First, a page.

(4) Finally, I’d like to introduce you to Flyer Talk (http://www.flyertalk.com/). Basically just a discussion forum, this is a rather different type of site from those above. I have only just begun to dip my toe into the vastness that is Flyer Talk, but basically it’s a community of well-experienced travelers, plane geeks, and the like, who post about and discuss a huge range of things related to travel tips, interesting or unusual routes and destinations, and the like.
From the front page of the Forums, you can see they have sections for talking about individual airlines’ Mileage Rewards plans; Hotel Deals; Travel Photography and Travel Technology; individual specific destinations; travel questions related to particular needs such as religion, LGBT, disability accessibility, travel with children, travel with pets, and so forth. Navigating these forums can take some getting used to, as many of the people here use specialty jargon – not only using the airport codes, such as ORD for Chicago O’Hare and NRT for Tokyo Narita, but also phrases like “It seems this would give me more EQM for the flight,” which Google tells me refers to “Elite-Qualifying Miles” on American Airlines’ rewards program, and “will it make the flight either RPU or CPU eligible?,” which would seem to refer to Regional and Complimentary Premier Upgrades.
But, boy is it extensive. The forum section on Japan alone contains nearly 5,000 discussion threads, covering a wide range of topics, from which side of the plane to sit on to get a good view when departing/arriving Narita, to things about Pokemon GO, Japanese baseball tickets, the Hokkaido Shinkansen, the strengthening yen, duty free whiskey, processing credit card charges from Japan, questions about specific itineraries, and numerous posts about specific hotels. Perhaps of a little more direct utility, there are pinned MasterPosts at the top of the forum on “Help! I Have a Connection in Japan!,” and Narita Layovers & Hotels.
So, if you’re looking for travel advice or tips, this may very well be a good place to go. Flyer Talk will not only offer you information on routes and destinations (including trains, hotels, money, etc. travel tips in the destination), but it’s surely the most extensive resource I’ve seen for providing information on airport layouts, airport amenities, the features or amenities of particular airlines or particular planes, and so forth. Next time I’m wondering which flight routes do or don’t have in-flight entertainment or in-flight food service, or which seat to choose to get the best view of a given landmark from the plane window; where in a given airport to find particular amenities or services; or the best tricks for navigating a particular airport or desired travel route, I’m coming back to Flyer Talk.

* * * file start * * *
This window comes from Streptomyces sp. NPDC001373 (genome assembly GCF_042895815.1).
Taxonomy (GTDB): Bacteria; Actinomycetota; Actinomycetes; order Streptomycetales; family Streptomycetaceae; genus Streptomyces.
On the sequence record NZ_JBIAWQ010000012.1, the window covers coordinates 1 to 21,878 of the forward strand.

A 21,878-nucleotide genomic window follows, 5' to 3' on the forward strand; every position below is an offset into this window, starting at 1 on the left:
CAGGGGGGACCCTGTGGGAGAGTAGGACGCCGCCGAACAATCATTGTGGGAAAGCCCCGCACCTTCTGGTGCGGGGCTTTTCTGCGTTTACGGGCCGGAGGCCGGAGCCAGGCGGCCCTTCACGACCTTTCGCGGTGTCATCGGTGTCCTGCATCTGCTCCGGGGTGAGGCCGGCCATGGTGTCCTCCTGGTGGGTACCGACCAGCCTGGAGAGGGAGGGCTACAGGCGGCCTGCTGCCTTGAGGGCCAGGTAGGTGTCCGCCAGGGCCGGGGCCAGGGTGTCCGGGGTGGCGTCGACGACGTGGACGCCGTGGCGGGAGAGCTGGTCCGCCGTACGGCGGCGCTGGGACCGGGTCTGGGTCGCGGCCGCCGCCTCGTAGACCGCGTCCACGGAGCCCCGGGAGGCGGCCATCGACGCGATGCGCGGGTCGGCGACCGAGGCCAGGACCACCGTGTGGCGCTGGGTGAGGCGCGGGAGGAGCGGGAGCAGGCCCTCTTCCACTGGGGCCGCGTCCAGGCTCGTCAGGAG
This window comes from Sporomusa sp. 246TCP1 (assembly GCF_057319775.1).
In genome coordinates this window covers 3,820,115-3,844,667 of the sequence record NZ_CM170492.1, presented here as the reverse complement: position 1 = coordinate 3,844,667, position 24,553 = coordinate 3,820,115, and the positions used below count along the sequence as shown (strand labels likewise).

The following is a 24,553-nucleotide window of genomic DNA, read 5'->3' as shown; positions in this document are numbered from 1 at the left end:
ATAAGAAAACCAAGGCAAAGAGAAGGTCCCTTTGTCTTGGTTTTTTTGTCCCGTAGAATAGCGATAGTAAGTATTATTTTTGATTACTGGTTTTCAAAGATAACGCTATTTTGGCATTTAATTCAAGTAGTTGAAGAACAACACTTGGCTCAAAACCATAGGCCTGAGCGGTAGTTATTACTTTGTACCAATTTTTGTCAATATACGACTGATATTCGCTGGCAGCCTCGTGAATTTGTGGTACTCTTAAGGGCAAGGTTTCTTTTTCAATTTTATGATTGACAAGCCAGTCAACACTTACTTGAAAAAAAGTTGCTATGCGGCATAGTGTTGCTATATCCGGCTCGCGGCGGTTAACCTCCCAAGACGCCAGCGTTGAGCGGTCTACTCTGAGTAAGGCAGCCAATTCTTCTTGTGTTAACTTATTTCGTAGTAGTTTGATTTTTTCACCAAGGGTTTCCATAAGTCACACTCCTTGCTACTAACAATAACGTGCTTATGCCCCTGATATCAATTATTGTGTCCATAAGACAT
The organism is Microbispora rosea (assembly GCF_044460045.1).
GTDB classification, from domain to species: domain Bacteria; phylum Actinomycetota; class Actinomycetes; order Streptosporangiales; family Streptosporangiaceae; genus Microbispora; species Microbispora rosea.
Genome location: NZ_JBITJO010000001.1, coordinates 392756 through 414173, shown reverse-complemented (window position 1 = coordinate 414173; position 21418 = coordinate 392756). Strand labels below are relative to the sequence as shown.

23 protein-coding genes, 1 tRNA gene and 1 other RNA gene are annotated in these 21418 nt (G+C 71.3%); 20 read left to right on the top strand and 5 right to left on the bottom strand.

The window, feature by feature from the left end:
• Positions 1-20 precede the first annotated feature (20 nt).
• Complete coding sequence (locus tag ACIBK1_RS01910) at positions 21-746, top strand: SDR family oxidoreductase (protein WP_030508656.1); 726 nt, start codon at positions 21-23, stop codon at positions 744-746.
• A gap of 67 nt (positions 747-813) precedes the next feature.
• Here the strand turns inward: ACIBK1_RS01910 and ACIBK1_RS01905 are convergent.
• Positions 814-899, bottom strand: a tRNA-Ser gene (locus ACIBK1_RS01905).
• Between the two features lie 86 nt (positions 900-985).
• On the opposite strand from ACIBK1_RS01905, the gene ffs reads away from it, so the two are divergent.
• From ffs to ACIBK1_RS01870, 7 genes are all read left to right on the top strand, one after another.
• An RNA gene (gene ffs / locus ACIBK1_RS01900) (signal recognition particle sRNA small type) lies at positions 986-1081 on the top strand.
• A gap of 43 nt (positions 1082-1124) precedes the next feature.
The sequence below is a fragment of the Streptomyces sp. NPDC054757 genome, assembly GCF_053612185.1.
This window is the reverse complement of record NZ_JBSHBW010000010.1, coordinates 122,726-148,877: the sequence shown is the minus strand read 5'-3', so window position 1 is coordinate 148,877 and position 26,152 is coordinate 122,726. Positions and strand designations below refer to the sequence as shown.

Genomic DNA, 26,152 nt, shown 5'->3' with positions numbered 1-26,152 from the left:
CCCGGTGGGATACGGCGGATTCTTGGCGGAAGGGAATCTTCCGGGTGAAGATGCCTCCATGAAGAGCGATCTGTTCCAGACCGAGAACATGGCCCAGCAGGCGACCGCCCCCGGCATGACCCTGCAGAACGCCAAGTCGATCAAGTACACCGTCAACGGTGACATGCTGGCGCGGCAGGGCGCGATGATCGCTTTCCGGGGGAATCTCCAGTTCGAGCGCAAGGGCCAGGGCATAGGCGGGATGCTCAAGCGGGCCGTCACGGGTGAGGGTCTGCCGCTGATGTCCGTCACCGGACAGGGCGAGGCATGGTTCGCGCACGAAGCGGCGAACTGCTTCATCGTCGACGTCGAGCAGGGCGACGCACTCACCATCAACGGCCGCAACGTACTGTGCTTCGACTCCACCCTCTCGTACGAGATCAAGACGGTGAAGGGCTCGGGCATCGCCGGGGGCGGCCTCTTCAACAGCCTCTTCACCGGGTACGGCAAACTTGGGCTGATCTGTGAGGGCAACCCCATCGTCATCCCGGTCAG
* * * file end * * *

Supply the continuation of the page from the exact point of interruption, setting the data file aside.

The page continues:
Another section I find quite enjoyable, which is the part that really makes this “Fun Links” as well as a Resource, is a section on Trip Reports. Searching around the site, I found one post discussing details about a particular unusual route that sounds quite interesting – United Airlines’ Micronesia Island Hopper. This is a flight from Honolulu to Guam that stops on the islands of Truk, Pohnpei, Kosrae, Kwajalein, and Majuro for very brief layovers. Since Honolulu and Guam are both in the US, it counts as a domestic flight, allowing you the odd privilege of visiting places outside the US without actually needing a passport. That is, so long as you don’t leave the airport. Which means you won’t be seeing too much of any of these islands, in terms of the culture, the food, etc. But, even so, it’s a neat opportunity to say you’ve been there, to see the airports at least, and to hopefully get a good view of each of these islands from the sky.
That post was just informational, but over in the Trip Reports section, someone has actually posted a thorough detailed account & numerous large photos of his experience doing this itinerary.
Looking at the list of topics on the overall Trip Reports list of threads, I see that many of them are more mundane. But, take your time and search through them, and you’ll find some pretty incredible things. Like this post, in which someone discusses his trip to Turkmenistan, Siberia, and Malaysia, along with links to Trip Reports on his journeys to literally almost every other country on the planet. Or this one, in which the poster relates his adventures flying to Iraq, driving into Syria, coming quite close to ISIS-held territory, and meeting & talking directly with anti-ISIS forces, Yazidi individuals, and Kurdish officials. Not only is the story really something, but his photos of the people, places, food, and so forth are incredible.
And, even without going to such lengths, there are tons of excellent travel reports for Japan, the US, Europe, and around the world, whether your interest is just to enjoy someone else’s trip vicariously, or to learn about hotels, restaurants, tourist sights, or travel tips.
I have no doubt that there are a whole bunch of other features, other special ways to use each of these sites, and I also have no doubt that there are plenty of blog posts and guides offering tips. Fiddle with them yourself, or seek out such online sites, and best of luck! Happy flying!